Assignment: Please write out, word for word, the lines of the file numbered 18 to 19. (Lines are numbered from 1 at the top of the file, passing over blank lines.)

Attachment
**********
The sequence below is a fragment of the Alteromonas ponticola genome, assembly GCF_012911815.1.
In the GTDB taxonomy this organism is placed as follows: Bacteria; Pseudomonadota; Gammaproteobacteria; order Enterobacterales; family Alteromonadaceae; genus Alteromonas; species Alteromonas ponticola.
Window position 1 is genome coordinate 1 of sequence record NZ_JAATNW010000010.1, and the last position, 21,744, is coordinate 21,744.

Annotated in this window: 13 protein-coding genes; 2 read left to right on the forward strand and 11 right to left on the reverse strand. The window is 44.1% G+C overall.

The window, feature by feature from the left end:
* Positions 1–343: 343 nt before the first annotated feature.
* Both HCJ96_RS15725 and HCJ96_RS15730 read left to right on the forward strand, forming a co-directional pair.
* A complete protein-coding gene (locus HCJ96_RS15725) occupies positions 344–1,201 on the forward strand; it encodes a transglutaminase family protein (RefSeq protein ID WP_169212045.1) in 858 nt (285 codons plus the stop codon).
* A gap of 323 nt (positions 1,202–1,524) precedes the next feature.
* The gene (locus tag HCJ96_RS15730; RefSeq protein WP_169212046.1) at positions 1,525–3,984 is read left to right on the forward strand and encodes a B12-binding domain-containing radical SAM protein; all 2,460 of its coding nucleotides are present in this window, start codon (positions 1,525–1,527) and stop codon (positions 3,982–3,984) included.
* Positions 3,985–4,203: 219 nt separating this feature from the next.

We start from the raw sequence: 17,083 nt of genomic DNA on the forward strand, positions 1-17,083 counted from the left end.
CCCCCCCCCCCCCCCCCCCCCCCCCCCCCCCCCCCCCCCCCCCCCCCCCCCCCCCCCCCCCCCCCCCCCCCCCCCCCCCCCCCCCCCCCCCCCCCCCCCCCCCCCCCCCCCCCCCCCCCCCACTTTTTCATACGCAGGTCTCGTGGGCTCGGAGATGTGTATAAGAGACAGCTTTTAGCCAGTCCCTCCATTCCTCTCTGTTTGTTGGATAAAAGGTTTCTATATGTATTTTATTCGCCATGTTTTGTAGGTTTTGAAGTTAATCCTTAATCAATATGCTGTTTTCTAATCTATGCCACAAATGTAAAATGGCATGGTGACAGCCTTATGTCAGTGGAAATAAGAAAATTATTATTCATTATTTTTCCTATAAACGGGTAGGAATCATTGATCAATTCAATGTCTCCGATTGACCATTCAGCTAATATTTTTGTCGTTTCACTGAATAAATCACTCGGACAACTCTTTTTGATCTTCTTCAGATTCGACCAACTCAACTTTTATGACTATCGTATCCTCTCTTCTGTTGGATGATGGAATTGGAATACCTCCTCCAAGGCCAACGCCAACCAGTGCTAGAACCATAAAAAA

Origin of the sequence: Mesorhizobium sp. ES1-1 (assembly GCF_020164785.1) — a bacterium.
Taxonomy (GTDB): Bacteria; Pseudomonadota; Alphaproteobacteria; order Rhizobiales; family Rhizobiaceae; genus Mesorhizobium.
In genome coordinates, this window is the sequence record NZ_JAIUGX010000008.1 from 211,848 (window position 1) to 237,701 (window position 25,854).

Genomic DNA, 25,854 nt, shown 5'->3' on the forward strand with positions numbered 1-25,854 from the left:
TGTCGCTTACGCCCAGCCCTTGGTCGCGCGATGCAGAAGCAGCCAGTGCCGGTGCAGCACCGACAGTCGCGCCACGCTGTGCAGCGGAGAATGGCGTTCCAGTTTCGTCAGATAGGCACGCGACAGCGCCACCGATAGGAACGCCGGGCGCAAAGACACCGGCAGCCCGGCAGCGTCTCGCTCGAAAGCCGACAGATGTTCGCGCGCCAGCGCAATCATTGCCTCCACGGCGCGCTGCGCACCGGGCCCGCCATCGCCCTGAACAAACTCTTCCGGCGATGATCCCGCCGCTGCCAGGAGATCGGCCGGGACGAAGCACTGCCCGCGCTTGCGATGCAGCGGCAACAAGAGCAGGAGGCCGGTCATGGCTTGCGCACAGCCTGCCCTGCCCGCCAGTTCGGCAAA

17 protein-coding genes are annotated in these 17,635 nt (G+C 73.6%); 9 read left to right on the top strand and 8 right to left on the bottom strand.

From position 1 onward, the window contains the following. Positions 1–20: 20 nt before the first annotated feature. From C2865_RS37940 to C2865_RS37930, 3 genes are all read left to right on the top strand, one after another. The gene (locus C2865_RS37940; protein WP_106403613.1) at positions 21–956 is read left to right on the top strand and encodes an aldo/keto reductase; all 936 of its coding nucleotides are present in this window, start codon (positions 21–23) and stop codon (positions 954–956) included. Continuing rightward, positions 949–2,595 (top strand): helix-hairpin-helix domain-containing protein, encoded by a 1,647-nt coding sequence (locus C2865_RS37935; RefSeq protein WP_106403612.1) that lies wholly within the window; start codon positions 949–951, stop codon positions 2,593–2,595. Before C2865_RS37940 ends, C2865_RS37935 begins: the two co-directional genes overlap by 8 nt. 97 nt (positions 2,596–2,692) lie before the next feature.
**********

TGTCGCTTACGCCCAGCCCTTGGTCGCGCGATGCAGAAGCAGCCAGTGCCGGTGCAGCACCGACAGTCGCGCCACGCTGTGCAGCGGAGAATGGCGTTCCAGTTTCGTCAGATAGGCACGCGACAGCGCCACCGATAGGAACGCCGGGCGCAAAGACACCGGCAGCCCGGCAGCGTCTCGCTCGAAAGCCGACAGATGTTCGCGCGCCAGCGCAATCATTGCCTCCACGGCGCGCTGCGCACCGGGCCCGCCATCGCCCTGAACAAACTCTTCCGGCGATGATCCCGCCGCTGCCAGGAGATCGGCCGGGACGAAGCACTGCCCGCGCTTGCGATGCAGCGGCAACAAGAGCAGGAGGCCGGTCATGGCTTGCGCACAGCCTGCCCTGCCCGCCAGTTCGGCAAA

17 protein-coding genes are annotated in these 17,635 nt (G+C 73.6%); 9 read left to right on the top strand and 8 right to left on the bottom strand.